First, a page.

Nor is Existential Politics the practice of being “deep and existential” when talking about political issues. It’s not about turning politicians into quietly smiling Buddha statues. It’s not about “being profound” while engaging in politics. It’s not about making all of politics about spirituality or New Age stuff. Please note the negation, dear reader.
The point is that the politics of the future must grasp greater complexity and depth. If we are to rise as an existentially mature civilization, we must find ways of engaging the inner depths of human beings.
Existential Politics is about creating better structures to support people in the long, treacherous inner journey that is life. In the last instance, we are all alone on this path and we have to make our own choices; we have to relate to ourselves and to “what is”, to existence itself. But some ways of relating may be less productive and beneficial to ourselves and society than others—and hence nothing is more political than your innermost relation to existence.
Yes, we are all alone.
In the discussion about inner subjective states in The Listening Society, we noted that each self-organizing conscious being is always in some kind of inner state or subjective experience. I am, I feel. Existence.
These inner states constitute some kind of unity-of-experience, some kind of integrated whole that is the experience horizon of each creature, and this vast inner landscape is never entirely indifferent; it flows, soars and falls, rejoices and suffers.
In this inner world, we are alone. If there is a terrible infection eating away at our nervous system in a manner that causes sheer madness and hell, no amount of happiness of others will console us. This subjective world, this universe of mine, is still pure anguish and pain. My experience and all I know is still an unfathomably great darkness and terror. It’s just me, all alone, with what appears to be inescapable and never-ending suffering itself.
This predicament creates an irreducible fundamental relation in reality: the relationship of the self to the self. Or if we dig deeper yet: the relation between the universe experiencing itself and the quality or content of that same experience viewed as an entirety. Being relating to being itself in 1st person.
The eye of the I.
No matter how thoroughly we kill off “the individual” as a political idea, and no matter how well we recognize the co-created nature of reality—the transpersonal nature of all of society’s ailments—reality always splices off into a multiplicity of singular experiences, into you and me and everyone else.
It is true, that my experience this moment may have more in common—more connections and more ways of interacting and sharing experiences—with yours, than it does with my own four-year-old former self. But unless we find a way of physically connecting our nervous systems, we are still separate. If I truly suffer, no expanse of heavenly bliss in your world will help me.
And yet—it is also true that these inner horizons are structured by society, by circumstance, by nature itself. Society can create preconditions for strong, healthy psyches that can deal with the adversities of life, who can act with wisdom[iii] and composure in confusing and pressing life situations. It can work to create bodies and minds that ring with harmony, with maturity and contentment of old age. Or it can churn out armies of wounded, stunted and confused souls who lack the support to make it through difficult transitions.
Society can be designed so as to support what Joseph Campbell famously called “the hero’s journey”, the transitions between life phases; the difficult times we all know are coming for us. Structures, norms and institutions can help us grow and turn our painful misfortunes into meaningful lessons learned and an awakened awareness of the suffering of the world, and they can help us rise to a capacity to act upon such a sense of tragedy. Or society can be designed with so many trapdoors and impossible paradoxes that life itself seems to turn into a cruel joke at our expense.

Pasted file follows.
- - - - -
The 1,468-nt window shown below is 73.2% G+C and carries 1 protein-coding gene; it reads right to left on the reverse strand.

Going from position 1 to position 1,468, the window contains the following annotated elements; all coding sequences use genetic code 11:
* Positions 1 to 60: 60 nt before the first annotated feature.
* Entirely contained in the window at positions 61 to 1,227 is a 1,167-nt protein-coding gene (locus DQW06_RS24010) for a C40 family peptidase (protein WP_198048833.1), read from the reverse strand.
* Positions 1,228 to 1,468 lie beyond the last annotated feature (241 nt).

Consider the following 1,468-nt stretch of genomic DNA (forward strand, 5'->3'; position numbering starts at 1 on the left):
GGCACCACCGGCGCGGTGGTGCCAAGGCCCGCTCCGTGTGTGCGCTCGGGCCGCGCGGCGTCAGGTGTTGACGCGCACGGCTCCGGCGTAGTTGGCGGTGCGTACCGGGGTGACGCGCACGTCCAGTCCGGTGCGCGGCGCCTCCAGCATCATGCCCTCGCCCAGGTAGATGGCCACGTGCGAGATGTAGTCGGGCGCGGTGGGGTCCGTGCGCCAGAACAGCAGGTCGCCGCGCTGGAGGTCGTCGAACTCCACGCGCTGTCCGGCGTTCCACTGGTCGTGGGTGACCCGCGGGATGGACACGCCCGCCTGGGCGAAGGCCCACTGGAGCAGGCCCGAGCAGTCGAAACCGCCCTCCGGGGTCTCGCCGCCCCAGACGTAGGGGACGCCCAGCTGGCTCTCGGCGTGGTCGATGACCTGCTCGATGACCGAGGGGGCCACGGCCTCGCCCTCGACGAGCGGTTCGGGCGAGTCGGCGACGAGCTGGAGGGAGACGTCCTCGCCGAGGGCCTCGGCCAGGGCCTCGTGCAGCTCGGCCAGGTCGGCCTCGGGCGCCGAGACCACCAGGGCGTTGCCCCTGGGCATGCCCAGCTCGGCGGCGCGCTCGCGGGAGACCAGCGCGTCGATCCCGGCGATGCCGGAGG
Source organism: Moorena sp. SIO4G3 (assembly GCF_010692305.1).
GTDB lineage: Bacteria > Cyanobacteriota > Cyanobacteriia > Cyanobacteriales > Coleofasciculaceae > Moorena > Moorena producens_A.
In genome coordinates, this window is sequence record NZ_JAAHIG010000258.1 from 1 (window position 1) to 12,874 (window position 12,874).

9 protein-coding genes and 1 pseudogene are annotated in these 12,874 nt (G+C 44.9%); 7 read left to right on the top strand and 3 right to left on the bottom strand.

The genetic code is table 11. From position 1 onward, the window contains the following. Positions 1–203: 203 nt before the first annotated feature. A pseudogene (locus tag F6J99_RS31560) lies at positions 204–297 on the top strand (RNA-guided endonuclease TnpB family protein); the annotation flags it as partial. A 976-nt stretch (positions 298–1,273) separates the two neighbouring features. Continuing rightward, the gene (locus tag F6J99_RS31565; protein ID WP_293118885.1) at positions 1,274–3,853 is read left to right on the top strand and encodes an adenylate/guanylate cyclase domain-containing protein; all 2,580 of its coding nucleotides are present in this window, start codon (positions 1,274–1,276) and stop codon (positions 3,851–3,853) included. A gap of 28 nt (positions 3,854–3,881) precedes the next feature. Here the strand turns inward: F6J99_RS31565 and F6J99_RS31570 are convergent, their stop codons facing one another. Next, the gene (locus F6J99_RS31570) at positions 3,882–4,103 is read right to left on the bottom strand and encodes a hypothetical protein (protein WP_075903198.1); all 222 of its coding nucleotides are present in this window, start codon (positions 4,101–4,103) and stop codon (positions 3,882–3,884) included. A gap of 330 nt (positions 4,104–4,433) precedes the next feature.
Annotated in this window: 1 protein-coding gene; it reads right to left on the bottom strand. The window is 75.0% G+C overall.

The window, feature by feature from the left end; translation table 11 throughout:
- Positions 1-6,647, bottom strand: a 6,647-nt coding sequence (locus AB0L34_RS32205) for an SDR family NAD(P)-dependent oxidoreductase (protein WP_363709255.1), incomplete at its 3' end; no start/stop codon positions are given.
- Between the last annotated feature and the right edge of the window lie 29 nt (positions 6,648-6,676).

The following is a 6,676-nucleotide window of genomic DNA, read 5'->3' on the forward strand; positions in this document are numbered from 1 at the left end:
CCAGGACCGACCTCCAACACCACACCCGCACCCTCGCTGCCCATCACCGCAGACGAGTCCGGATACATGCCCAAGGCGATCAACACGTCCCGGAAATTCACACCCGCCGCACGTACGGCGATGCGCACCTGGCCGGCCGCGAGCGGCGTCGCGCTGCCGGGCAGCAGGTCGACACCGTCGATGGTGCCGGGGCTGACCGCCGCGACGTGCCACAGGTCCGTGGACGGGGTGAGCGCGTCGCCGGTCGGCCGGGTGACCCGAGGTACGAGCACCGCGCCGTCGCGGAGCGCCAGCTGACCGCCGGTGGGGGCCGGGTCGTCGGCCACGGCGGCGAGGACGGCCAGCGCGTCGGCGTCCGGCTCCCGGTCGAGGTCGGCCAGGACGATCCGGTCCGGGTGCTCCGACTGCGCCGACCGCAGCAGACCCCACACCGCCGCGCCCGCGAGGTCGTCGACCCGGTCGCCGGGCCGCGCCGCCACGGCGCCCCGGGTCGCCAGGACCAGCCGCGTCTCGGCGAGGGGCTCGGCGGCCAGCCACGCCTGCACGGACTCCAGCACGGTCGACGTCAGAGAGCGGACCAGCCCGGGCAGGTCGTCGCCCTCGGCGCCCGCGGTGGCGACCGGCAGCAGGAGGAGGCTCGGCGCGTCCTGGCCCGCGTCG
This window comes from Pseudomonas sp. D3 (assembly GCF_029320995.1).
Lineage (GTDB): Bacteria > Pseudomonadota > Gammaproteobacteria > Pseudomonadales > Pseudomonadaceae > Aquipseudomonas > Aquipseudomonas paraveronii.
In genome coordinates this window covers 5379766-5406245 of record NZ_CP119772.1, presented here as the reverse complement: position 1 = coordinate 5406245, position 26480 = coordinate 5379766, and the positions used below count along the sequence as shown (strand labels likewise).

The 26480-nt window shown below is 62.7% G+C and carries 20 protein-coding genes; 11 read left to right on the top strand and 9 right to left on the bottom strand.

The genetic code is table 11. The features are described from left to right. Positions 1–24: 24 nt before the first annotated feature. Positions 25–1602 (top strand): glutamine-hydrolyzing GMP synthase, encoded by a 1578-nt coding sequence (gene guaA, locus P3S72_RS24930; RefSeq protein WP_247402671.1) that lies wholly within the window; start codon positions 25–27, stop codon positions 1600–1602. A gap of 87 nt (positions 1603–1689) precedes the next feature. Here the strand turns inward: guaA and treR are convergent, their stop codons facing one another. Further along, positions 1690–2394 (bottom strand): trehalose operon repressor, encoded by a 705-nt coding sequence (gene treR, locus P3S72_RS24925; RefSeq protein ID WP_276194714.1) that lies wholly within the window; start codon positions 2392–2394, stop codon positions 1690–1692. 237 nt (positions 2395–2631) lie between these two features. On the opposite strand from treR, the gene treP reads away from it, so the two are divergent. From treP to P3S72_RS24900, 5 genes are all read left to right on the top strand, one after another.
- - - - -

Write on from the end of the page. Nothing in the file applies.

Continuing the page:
In the last instance, we are all alone in this mysterious journey. We are the sole seers with these eyes, the sole feelers of these worlds of emotions, the sole cosmic address of this inner spaciousness within which thoughts flow and all things arise. In the last instance, life is up to “me”. I am here alone, writing a book. I will never read it with your eyes, never hear your thoughts—my work is necessarily cast across time, space and perspective, intersecting another universe.
Alone. But only in the last instance. There is hardly a word in this book I have come up with myself. Everything I do rings with something larger, something beyond me. Up until that last instance, up until the hour of death, I am thus not-alone. My existential predicament is set by the gods, yes. But my ability to respond is granted by you and your treatment of me from my first day onwards, by society, by the comfort of this great wooden chalet, its jacuzzi and the majesty of the mountains—or the relative deprivation of such support structures.
Will I rise to the challenge or will I fold over a thousand times and lace the steel-hard truth with velvet lies and excuses? Will you? Will we retreat into fear and hide in the crowd, turn away from our life’s greatest mission?
The answers to these questions depend upon our existential strength, health and development. Will society consist of people following profound dreams, ideals and moral aspirations—or will it consist of excuses for lives unlived, for creators dead-born?
These are the fundamental questions of Existential Politics.
We need to support the inner growth of human beings.
Hanzi Freinacht is a political philosopher, historian and sociologist, author of ‘The Listening Society’, ‘Nordic Ideology’ and the upcoming books ‘The 6 Hidden Patterns of History’ and ‘Outcompeting Capitalism’. Much of his time is spent alone in the Swiss Alps. You can follow Hanzi on his facebook profile here, and you can speed up the process of new metamodern content reaching the world by making a donation to Hanzi here.
[i]. Gandhi, M. K., 1948. Autobiography. Ahmedabad: Navajivan Publishing House. p. 615.
[ii]. Schopenhauer, A., 1839. On the Freedom of the Will (1839/1945), as translated in The Philosophy of American History: The Historical Field Theory (1945) by Morris Zucker, p. 531.
[iii]. Yes, I just used the word “wisdom” even as I said it’s a poor variable in The Listening Society. Get over it.